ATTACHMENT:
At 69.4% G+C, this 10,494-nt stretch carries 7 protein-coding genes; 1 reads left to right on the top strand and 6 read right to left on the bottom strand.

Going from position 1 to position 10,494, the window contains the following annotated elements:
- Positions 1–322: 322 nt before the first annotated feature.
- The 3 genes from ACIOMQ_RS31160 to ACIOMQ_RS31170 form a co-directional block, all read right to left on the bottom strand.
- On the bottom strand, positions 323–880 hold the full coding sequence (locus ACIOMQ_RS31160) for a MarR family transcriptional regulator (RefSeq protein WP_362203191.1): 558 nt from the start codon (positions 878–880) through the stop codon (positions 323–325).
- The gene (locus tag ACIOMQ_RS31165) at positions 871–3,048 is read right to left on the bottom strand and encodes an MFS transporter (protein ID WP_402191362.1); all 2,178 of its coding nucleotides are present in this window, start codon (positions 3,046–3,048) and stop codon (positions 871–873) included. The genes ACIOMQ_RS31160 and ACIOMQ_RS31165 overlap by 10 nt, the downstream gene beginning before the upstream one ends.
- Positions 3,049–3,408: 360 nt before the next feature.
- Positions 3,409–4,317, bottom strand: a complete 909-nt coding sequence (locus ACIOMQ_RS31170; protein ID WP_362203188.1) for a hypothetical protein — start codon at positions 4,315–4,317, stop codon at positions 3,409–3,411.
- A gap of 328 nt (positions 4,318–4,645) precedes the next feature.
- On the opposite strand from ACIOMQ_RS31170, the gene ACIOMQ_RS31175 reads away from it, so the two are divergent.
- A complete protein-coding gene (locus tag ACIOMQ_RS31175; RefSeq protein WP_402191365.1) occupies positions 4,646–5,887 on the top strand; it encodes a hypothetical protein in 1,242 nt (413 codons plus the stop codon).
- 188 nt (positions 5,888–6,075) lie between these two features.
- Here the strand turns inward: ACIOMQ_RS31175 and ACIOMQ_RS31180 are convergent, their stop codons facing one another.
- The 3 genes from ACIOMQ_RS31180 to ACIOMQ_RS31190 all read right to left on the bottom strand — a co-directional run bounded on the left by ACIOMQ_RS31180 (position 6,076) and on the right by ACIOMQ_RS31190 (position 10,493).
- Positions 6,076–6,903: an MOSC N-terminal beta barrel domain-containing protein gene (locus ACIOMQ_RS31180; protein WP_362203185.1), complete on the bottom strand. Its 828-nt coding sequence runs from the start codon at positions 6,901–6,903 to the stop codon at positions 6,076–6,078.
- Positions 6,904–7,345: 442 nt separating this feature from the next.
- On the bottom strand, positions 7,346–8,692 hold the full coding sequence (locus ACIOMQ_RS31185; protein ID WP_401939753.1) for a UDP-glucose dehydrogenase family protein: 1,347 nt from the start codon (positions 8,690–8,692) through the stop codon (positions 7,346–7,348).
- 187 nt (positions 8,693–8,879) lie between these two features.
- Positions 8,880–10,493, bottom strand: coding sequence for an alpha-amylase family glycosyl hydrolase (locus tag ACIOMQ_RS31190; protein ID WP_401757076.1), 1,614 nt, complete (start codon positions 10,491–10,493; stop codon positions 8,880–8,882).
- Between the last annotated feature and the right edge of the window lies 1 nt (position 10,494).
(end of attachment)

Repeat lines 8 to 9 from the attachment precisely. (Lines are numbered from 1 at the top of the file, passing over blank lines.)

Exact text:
- Positions 3,409–4,317, bottom strand: a complete 909-nt coding sequence (locus ACIOMQ_RS31170; protein ID WP_362203188.1) for a hypothetical protein — start codon at positions 4,315–4,317, stop codon at positions 3,409–3,411.
- A gap of 328 nt (positions 4,318–4,645) precedes the next feature.